Evolutionary thought also seeped into political theory, although Werth points out that social Darwinism's "extreme conservative, laissez-faire, antigovernment formulation would more accurately be labeled 'Spencerism.' " Political economist William Graham Sumner, according to Werth, believed that "natural law dictated social inequality and no reform would abrogate that fact." The Yale professor wrote that "a drunkard in the gutter is just where he ought to be." Beecher was as pitiless as Sumner, preaching during the depression that consumed the last quarter of the 19th century that the poor must "reap the misfortunes of inferiority." Carnegie, like the others, embraced competition and the concentration of wealth, but having once been a poor immigrant himself, he parted company with the Spencerites on the question of helping the needy, becoming one of the major philanthropists of his era.

The fascinating ideas traced in the book culminate in Werth's you-are-there account of the titular banquet. Using contemporaneous records and other documents, he describes the event in sumptuous detail, from the guest list to the hours of toasts and speeches to the intriguing multicourse menu ("buttery scarlet kettle-drum-shaped pastry tufts stuffed with truffles, tongue, and pistachios," anyone?).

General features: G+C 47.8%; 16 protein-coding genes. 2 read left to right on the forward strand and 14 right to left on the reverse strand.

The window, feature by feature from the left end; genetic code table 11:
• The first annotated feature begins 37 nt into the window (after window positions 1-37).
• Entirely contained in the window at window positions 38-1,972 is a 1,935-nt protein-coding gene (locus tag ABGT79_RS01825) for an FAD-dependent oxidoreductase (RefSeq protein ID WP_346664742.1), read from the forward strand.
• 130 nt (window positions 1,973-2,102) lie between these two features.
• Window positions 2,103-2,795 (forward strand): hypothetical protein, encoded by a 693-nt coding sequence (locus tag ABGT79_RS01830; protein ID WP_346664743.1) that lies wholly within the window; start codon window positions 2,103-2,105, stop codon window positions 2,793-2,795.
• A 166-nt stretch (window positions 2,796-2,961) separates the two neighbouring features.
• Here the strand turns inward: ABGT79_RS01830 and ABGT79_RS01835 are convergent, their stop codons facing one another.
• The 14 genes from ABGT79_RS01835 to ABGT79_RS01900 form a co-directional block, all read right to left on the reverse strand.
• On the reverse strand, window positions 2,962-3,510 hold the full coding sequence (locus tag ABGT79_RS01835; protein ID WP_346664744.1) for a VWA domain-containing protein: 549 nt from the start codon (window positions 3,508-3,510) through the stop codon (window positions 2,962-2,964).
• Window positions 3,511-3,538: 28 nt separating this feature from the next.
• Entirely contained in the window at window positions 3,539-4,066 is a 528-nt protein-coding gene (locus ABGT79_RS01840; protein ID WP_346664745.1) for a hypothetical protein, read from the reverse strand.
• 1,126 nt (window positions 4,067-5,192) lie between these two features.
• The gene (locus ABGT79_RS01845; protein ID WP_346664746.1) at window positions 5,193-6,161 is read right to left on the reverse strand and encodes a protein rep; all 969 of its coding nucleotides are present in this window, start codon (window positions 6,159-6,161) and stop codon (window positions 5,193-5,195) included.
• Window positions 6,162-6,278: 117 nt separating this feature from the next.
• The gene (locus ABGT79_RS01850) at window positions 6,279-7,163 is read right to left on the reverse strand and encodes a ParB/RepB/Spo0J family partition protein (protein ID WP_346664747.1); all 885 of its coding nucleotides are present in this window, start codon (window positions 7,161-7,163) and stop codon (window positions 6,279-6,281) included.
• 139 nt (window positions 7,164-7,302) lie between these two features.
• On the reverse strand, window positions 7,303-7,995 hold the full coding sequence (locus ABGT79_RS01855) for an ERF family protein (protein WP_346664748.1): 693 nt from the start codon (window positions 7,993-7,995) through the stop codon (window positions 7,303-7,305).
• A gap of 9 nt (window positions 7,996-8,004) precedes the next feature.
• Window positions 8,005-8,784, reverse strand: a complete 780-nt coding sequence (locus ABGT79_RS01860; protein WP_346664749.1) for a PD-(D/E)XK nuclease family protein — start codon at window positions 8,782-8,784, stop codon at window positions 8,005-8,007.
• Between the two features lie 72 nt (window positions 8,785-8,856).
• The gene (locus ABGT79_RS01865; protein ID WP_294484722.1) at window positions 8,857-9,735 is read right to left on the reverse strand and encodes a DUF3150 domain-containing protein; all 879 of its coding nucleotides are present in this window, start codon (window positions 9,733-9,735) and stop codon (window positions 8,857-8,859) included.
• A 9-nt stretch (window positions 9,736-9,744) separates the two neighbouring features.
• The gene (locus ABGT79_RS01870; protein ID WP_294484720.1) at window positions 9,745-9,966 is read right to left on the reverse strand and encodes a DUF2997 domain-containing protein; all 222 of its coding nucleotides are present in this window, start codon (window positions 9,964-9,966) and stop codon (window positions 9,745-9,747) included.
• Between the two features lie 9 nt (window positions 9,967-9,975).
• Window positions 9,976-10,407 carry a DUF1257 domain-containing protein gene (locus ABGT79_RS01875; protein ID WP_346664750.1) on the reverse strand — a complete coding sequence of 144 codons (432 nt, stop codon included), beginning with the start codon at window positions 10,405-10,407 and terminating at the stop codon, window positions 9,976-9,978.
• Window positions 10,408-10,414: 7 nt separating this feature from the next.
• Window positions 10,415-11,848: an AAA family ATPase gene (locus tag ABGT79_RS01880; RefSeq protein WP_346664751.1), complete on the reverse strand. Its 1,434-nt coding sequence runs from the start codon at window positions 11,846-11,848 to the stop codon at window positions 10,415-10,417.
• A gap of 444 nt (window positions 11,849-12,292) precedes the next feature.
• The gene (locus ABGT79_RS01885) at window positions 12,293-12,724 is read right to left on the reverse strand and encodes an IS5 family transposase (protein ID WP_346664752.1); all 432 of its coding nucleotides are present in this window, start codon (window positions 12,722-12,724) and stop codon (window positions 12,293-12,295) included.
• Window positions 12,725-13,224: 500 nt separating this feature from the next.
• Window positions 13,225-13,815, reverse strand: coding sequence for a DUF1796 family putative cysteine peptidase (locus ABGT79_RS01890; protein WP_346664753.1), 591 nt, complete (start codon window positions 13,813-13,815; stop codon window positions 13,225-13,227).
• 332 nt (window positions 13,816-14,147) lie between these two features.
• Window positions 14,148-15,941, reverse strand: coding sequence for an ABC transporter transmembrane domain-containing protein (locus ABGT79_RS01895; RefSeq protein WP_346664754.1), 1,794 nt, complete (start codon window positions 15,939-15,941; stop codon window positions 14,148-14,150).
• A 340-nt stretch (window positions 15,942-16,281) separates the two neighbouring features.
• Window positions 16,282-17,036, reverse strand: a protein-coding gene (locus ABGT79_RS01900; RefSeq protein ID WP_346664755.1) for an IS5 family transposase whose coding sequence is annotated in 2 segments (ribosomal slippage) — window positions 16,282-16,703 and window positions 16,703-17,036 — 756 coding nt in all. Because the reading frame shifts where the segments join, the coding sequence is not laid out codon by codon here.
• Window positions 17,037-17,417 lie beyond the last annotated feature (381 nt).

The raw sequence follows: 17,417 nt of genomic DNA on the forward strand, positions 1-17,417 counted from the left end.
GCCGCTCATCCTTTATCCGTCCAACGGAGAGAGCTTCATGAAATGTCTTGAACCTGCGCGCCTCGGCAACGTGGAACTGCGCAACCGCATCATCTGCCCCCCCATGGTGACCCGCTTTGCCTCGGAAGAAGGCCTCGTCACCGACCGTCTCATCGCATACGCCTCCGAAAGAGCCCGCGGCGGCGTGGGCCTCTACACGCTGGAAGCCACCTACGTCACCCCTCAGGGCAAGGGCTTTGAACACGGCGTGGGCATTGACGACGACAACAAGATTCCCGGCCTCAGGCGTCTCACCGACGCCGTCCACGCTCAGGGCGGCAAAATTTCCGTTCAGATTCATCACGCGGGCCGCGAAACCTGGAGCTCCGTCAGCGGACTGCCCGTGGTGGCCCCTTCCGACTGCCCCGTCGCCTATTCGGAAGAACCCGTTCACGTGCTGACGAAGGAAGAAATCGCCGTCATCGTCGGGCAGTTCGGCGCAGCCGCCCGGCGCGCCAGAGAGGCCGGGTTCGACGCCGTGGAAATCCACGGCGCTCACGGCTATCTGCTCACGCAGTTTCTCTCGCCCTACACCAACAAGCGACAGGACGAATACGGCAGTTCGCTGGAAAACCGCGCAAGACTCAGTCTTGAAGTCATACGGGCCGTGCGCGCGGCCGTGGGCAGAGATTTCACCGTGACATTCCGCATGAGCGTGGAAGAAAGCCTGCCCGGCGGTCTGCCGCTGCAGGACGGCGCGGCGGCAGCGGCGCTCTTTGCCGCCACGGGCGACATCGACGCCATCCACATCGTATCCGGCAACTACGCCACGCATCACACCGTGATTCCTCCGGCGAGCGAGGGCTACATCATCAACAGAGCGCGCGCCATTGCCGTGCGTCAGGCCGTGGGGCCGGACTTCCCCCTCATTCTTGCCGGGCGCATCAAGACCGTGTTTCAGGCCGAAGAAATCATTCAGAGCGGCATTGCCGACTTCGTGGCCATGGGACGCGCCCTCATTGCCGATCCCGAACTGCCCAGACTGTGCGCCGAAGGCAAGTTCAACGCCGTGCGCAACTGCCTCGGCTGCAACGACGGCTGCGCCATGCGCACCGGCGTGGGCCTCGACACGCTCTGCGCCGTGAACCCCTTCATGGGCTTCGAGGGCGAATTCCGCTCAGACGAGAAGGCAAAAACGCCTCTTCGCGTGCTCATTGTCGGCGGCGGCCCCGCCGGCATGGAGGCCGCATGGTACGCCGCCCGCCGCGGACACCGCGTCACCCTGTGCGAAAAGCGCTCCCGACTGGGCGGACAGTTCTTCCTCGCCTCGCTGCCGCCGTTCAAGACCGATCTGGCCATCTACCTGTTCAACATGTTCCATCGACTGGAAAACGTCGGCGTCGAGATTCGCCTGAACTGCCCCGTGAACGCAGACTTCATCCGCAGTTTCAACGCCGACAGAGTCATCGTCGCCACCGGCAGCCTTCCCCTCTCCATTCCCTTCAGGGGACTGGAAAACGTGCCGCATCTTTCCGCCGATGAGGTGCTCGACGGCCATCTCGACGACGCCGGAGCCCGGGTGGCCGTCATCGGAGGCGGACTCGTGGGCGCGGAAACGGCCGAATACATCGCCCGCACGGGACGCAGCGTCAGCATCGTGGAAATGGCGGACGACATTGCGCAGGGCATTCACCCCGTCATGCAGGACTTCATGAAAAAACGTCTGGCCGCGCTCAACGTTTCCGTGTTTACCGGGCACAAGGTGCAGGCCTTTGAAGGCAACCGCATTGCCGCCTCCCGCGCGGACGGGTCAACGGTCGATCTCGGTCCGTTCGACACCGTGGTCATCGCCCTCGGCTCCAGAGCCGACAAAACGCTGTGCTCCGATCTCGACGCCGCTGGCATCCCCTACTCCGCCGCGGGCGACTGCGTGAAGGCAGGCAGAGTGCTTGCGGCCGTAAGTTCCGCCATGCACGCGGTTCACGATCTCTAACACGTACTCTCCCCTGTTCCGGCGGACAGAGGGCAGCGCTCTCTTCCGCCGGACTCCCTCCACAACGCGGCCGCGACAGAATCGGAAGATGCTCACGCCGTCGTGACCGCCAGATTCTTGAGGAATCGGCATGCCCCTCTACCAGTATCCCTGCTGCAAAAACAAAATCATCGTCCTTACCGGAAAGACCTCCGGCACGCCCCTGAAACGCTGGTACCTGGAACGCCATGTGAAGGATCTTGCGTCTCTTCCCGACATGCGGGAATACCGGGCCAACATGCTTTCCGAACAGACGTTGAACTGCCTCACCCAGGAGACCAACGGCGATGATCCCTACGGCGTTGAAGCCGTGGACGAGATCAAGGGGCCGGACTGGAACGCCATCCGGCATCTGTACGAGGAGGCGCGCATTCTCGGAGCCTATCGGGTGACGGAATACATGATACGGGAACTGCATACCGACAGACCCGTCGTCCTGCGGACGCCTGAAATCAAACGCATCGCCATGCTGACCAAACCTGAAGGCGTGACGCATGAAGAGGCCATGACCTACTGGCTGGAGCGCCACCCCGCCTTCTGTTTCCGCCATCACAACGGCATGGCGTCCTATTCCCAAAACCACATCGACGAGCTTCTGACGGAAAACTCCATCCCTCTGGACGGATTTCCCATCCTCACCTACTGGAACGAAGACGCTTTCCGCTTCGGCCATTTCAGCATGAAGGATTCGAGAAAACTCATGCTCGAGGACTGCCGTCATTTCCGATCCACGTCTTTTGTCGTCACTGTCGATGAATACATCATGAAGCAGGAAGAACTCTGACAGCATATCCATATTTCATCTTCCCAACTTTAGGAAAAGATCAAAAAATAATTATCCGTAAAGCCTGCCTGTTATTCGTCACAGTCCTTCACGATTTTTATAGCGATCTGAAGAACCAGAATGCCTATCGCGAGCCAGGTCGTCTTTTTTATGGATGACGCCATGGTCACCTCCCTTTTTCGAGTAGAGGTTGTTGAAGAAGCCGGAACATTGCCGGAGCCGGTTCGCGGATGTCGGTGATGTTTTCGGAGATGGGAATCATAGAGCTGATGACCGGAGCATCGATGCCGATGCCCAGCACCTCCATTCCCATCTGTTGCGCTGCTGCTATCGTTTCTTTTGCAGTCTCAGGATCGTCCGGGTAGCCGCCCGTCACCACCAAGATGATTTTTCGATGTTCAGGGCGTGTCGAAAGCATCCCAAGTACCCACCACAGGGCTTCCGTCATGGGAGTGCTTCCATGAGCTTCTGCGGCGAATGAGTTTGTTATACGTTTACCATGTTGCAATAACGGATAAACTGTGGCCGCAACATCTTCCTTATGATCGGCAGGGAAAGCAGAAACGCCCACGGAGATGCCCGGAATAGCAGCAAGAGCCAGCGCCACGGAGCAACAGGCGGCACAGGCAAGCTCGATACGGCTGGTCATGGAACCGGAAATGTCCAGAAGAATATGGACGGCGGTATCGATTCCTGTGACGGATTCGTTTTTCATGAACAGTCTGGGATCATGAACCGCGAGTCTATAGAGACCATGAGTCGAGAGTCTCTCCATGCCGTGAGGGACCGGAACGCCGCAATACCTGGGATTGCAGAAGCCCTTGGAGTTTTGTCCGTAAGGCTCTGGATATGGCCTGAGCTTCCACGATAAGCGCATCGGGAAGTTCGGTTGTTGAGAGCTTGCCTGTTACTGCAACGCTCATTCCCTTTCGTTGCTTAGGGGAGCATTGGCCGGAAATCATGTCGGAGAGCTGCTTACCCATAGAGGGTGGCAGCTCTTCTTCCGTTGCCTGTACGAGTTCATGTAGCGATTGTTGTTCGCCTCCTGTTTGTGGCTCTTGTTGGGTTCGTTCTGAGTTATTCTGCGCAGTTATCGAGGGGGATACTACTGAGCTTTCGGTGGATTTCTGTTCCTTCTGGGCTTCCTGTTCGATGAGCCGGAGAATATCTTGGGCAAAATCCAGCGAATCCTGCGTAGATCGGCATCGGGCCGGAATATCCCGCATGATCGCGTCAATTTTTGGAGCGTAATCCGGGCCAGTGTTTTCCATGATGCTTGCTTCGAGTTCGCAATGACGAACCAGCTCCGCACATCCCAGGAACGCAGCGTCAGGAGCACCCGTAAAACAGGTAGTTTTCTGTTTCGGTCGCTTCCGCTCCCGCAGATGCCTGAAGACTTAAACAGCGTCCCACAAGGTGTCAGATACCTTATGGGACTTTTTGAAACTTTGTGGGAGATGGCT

The book's promotional materials state that the repercussions of the issues debated at the banquet "still ripple throughout our society." And indeed, today's big-tent conservative movement includes both those who battle Darwinism, in the form of efforts to undermine the teaching of evolution in the public schools, and those who embrace social Darwinism, in the form of opposition to redistributive fiscal policies and regulation of markets. But the author doesn't venture far beyond the 19th century, which may leave readers wishing that he had shared his own perspective on these repercussions.

But that is a quibble. Otherwise, Werth -- whose previous books include The Scarlet Professor, a biography of 20th-century literary critic Newton Arvin -- is a wise and engaging guide through the intellectual upheaval of the period. An elegant writer, he even manages to sneak in some dry humor here and there. Describing Spencer's grueling voyage to America, he writes that the philosopher "imagined he could feel no worse, and expressed weary surprise when, entering the great harbor, he discovered that he could." We are fortunate that Werth has rendered these thinkers so vividly, from their biggest ideas down to their smallest frailties.